The Real Estate Board of New York to REBNY Testimony to The Committee on Housing and Buildings and The Committee on Oversight and Investigations of the New York City Council Regarding Gas Pipe Inspections

Daniel Avery

Director of Policy

February 26, 2023

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REBNY appreciates the opportunity to submit testimony concerning qualifications for gas pipe work.

Under Local Law 152 of 2016, all buildings except one- and two-family homes and certain other buildings in Occupancy Group R-3, must have their gas pipes inspected every four years. Inspections are carried out by a Licensed Master Plumber (LMP) or a qualified individual working for an LMP. Forms must then be filed via DOB’s dedicated portal showing that the inspection has been done and, if needed, that any repairs have been completed by a specific time period.

REBNY appreciates the importance of proactively inspecting gas piping to increase public safety. However, the program could be improved in several ways.

The overarching goal of LL 152 is to prevent catastrophic fires related to gas leaks. As stated above, if unsafe or hazardous conditions are identified, the building fails the inspection, and the conditions must be immediately resolved. Unfortunately, under DOB rules, buildings with “abnormal conditions” also fail the inspection, even though these conditions may not create a threat to public safety. In fact, often these abnormal conditions are mild code violations that do not cause leaks. As such, requiring the building to be re-piped immediately is often not necessary to protect the public but is very burdensome and expensive. The DOB should develop a different schedule and process for addressing these relatively minor situations.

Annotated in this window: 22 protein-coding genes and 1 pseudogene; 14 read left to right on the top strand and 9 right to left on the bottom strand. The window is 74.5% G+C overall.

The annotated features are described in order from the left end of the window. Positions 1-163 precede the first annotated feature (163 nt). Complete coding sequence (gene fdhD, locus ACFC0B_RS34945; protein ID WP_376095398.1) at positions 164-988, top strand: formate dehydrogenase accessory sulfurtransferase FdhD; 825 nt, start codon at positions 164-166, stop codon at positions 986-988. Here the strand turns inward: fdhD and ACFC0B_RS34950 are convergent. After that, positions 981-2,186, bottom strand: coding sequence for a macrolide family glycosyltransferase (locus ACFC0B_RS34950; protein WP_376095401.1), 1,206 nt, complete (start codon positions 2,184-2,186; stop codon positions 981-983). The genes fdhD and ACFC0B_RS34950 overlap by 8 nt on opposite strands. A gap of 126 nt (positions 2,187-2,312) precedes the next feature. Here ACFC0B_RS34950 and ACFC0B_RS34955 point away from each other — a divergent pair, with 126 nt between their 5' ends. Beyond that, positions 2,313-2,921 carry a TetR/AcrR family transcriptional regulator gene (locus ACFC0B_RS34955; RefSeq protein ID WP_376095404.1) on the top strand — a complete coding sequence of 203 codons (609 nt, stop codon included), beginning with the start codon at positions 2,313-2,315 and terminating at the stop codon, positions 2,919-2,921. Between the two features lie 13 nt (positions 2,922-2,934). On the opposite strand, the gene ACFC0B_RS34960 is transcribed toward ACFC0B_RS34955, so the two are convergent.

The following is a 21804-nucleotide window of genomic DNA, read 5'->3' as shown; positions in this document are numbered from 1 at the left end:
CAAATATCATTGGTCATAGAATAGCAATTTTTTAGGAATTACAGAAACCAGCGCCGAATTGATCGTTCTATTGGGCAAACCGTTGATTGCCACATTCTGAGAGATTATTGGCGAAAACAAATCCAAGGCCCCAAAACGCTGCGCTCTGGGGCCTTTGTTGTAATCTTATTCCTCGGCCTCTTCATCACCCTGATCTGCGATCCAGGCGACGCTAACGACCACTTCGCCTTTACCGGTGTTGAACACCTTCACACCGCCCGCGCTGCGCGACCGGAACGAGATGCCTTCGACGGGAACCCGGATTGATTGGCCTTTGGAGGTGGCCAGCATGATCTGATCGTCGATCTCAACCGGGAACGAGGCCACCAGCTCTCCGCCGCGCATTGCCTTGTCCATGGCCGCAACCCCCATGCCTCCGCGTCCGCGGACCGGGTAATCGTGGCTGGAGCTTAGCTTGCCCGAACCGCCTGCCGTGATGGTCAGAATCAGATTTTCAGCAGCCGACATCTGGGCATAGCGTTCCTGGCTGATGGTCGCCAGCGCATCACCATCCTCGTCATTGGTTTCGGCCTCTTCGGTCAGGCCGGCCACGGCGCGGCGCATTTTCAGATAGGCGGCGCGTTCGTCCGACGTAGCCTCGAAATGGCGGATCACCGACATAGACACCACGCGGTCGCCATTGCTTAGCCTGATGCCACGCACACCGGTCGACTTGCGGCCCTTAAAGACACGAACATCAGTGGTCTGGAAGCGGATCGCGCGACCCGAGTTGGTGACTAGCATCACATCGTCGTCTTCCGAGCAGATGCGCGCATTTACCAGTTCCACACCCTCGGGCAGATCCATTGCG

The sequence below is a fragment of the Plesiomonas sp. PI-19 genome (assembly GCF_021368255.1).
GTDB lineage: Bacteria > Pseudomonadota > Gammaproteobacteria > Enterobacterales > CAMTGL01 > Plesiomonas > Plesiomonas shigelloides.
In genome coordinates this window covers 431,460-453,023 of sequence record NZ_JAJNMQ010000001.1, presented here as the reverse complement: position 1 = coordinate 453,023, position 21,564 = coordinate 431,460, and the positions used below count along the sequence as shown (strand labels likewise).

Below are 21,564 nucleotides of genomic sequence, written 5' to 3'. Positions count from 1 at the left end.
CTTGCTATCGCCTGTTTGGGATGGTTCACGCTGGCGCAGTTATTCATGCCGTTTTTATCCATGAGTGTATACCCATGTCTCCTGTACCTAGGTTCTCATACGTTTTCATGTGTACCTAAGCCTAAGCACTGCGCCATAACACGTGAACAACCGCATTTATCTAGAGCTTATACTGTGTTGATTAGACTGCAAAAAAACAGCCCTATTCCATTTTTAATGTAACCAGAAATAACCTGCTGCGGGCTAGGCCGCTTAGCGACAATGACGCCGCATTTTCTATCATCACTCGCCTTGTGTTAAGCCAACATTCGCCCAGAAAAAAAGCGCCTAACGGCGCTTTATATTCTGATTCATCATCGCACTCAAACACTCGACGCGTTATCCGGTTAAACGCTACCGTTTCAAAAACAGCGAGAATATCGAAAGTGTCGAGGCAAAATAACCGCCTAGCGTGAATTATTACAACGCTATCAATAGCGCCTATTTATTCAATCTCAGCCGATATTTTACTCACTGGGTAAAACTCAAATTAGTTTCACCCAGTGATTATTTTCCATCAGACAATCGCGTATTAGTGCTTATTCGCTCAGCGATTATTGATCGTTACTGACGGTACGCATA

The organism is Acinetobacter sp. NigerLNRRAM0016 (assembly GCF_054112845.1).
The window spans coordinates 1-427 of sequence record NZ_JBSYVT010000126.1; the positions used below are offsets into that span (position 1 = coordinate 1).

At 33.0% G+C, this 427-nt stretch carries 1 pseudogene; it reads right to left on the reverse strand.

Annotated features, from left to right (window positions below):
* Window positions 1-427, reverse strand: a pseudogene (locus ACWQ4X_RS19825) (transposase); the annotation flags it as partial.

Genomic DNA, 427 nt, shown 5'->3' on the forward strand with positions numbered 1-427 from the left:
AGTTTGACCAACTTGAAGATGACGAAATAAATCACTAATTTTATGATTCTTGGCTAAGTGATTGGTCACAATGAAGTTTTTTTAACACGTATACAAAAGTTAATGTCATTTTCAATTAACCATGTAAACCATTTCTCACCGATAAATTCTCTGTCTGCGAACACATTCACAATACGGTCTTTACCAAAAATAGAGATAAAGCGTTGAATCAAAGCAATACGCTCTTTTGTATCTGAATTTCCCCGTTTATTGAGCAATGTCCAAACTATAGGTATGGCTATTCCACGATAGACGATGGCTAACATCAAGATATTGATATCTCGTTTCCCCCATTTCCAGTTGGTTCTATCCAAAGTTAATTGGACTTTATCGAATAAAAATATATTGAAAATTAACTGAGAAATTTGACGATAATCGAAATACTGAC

In addition, the current program leaves too much discretion regarding inspections to the LMPs. As a result, our members report that it is often difficult to get apples to apples quotes for the inspections from various LMPs, which complicates efforts to control costs. For example, one REBNY member reports that three quotes for one building ranged from $11,000 to $350,000. The vastly divergent proposed scopes leave property managers in a bind, as they want to comply with all requirements, but do not want to pay for work that is not required by the inspection process. It would be helpful if DOB could put out guidance that spells out exactly what elements need to go into an inspection, so managers could better evaluate bids.

Third, LL 152 has its own stand-alone web portal, which is difficult to use and does not provide that kind of useful information that DOB NOW does. The portal should be moved to DOB NOW for a better user experience.

Thank you for considering these thoughts.

Topics Covered

  • Safety
  • Housing